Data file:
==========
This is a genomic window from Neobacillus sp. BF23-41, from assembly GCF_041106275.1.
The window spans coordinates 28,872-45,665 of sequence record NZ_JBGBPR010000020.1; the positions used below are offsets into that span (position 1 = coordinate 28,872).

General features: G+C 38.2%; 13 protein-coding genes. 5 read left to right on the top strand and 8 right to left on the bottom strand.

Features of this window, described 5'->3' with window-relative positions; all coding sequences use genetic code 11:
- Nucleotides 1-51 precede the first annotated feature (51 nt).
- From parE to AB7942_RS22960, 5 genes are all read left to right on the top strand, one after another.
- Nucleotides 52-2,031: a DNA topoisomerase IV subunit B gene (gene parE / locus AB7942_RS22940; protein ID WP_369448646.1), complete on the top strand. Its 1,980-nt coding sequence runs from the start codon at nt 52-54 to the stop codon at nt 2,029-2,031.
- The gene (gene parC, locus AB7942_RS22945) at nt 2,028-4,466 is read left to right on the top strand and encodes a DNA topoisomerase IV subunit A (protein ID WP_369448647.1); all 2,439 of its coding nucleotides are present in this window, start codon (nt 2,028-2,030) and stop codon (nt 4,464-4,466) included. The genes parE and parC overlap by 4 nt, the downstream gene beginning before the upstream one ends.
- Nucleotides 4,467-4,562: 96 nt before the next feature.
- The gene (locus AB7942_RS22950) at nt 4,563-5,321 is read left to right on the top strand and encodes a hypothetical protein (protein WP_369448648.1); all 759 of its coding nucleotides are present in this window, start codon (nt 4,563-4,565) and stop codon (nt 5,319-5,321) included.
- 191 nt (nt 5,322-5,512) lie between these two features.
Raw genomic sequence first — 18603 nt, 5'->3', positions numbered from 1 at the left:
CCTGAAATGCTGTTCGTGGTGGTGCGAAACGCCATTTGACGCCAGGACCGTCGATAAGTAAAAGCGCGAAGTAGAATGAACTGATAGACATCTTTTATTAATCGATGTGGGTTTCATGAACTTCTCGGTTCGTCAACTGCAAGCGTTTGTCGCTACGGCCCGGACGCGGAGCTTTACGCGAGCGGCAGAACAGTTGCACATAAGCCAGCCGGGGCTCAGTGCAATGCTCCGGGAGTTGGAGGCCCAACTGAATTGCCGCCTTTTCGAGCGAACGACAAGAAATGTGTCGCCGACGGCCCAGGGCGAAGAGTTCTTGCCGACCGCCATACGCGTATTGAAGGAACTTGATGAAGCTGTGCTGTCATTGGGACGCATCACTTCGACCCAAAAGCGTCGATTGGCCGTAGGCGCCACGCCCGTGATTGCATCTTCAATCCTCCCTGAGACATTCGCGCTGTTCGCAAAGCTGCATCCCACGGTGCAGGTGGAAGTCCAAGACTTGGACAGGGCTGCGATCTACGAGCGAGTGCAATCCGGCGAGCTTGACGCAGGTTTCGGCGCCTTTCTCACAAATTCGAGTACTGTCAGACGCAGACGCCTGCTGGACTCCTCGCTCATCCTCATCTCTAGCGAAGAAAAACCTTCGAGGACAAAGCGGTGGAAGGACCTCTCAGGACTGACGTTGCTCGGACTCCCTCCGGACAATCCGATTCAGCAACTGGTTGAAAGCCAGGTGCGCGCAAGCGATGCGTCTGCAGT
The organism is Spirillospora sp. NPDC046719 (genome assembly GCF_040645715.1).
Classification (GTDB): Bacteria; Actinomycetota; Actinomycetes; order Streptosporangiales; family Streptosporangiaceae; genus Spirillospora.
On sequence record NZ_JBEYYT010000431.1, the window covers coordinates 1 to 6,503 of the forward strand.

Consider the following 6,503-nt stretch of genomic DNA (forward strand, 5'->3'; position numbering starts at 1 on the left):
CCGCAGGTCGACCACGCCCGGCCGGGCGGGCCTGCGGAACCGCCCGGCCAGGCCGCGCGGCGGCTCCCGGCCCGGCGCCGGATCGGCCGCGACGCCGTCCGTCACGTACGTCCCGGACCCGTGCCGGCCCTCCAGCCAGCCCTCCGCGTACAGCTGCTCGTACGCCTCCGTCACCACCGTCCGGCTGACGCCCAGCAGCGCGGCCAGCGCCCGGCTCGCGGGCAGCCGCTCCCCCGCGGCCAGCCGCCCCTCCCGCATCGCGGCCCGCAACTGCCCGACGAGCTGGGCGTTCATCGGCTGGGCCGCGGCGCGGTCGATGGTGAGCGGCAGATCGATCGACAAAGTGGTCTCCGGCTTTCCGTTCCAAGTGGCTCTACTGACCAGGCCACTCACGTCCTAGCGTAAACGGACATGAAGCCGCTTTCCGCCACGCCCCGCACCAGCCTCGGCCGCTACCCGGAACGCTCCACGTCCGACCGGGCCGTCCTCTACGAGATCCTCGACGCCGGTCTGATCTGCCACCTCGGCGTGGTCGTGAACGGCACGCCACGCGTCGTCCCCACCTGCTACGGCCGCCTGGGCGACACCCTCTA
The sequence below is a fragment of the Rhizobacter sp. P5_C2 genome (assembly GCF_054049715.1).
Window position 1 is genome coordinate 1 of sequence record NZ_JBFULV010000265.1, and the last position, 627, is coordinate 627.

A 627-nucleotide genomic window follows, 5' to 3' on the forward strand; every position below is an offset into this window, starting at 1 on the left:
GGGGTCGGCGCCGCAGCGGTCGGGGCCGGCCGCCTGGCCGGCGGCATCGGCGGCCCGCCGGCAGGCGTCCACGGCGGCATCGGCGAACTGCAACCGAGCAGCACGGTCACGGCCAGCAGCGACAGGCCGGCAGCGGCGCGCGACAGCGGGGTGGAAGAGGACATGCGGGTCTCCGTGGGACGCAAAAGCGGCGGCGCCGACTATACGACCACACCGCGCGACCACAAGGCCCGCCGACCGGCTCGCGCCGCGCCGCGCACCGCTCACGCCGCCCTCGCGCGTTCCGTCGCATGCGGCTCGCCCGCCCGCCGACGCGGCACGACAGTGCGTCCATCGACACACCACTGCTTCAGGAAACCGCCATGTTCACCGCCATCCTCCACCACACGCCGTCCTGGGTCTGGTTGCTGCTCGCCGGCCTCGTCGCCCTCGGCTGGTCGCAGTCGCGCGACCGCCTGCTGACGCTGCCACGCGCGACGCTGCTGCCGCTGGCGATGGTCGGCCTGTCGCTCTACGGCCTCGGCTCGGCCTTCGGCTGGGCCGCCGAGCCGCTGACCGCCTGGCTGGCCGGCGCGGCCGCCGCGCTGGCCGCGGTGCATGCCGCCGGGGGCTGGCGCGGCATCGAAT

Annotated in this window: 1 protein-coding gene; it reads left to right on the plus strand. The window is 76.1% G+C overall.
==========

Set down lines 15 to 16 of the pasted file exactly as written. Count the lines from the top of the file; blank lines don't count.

Classification (GTDB): Bacteria; Actinomycetota; Actinomycetes; order Streptosporangiales; family Streptosporangiaceae; genus Spirillospora.
On sequence record NZ_JBEYYT010000431.1, the window covers coordinates 1 to 6,503 of the forward strand.